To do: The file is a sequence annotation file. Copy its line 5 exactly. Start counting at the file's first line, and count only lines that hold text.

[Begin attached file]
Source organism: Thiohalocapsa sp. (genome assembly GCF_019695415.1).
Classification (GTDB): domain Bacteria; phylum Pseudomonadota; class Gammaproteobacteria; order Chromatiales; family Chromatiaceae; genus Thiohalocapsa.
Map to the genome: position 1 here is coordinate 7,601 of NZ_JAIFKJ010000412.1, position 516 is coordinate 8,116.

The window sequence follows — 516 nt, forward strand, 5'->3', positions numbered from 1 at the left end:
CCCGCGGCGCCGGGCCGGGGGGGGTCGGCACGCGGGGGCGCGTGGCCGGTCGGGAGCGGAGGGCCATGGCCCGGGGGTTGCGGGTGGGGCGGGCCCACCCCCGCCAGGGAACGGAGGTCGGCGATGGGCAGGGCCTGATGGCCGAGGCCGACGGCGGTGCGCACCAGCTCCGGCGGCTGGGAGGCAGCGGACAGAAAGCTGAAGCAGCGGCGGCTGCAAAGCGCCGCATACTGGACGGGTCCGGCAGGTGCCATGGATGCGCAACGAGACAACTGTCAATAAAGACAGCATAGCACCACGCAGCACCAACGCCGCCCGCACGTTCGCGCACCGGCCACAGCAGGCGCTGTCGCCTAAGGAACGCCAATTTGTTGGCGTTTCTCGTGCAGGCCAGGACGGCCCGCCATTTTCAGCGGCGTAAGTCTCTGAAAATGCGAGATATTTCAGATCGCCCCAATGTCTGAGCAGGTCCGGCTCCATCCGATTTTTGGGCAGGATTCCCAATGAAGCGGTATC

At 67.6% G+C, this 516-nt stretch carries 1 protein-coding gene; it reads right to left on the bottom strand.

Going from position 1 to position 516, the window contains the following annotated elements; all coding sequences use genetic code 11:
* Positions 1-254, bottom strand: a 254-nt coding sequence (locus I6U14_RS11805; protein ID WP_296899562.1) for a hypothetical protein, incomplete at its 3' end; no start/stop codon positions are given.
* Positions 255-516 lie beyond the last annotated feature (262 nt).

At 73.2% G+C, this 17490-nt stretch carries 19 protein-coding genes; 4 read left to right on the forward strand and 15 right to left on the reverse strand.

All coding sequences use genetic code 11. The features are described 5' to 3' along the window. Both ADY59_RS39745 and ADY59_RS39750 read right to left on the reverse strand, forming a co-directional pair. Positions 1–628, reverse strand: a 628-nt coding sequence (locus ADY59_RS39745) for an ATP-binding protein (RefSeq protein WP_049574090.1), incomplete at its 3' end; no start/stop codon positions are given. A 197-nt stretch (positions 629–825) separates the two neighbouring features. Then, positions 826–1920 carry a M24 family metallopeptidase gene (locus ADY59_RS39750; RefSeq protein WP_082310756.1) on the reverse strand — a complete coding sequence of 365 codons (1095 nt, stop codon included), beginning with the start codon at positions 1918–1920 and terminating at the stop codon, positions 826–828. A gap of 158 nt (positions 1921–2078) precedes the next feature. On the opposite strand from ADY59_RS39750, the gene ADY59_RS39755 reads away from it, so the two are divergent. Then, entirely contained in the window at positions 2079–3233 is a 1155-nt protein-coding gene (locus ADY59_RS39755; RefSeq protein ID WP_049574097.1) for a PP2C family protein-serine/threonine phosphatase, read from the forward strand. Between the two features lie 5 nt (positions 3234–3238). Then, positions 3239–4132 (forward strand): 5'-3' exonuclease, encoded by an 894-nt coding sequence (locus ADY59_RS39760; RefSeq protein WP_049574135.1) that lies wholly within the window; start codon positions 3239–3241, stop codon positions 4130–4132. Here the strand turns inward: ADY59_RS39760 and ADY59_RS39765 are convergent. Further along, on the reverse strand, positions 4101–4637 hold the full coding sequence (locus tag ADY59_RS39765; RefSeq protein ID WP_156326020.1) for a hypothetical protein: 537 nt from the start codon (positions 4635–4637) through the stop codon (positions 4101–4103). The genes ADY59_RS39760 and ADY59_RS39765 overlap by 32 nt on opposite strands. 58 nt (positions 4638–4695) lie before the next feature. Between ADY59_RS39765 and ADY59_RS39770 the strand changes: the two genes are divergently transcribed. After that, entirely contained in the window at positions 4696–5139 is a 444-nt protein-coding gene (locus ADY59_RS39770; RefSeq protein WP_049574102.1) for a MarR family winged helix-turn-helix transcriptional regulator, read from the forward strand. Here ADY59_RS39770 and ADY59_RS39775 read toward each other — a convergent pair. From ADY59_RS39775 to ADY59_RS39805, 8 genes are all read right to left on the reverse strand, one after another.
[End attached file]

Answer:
CCCGCGGCGCCGGGCCGGGGGGGGTCGGCACGCGGGGGCGCGTGGCCGGTCGGGAGCGGAGGGCCATGGCCCGGGGGTTGCGGGTGGGGCGGGCCCACCCCCGCCAGGGAACGGAGGTCGGCGATGGGCAGGGCCTGATGGCCGAGGCCGACGGCGGTGCGCACCAGCTCCGGCGGCTGGGAGGCAGCGGACAGAAAGCTGAAGCAGCGGCGGCTGCAAAGCGCCGCATACTGGACGGGTCCGGCAGGTGCCATGGATGCGCAACGAGACAACTGTCAATAAAGACAGCATAGCACCACGCAGCACCAACGCCGCCCGCACGTTCGCGCACCGGCCACAGCAGGCGCTGTCGCCTAAGGAACGCCAATTTGTTGGCGTTTCTCGTGCAGGCCAGGACGGCCCGCCATTTTCAGCGGCGTAAGTCTCTGAAAATGCGAGATATTTCAGATCGCCCCAATGTCTGAGCAGGTCCGGCTCCATCCGATTTTTGGGCAGGATTCCCAATGAAGCGGTATC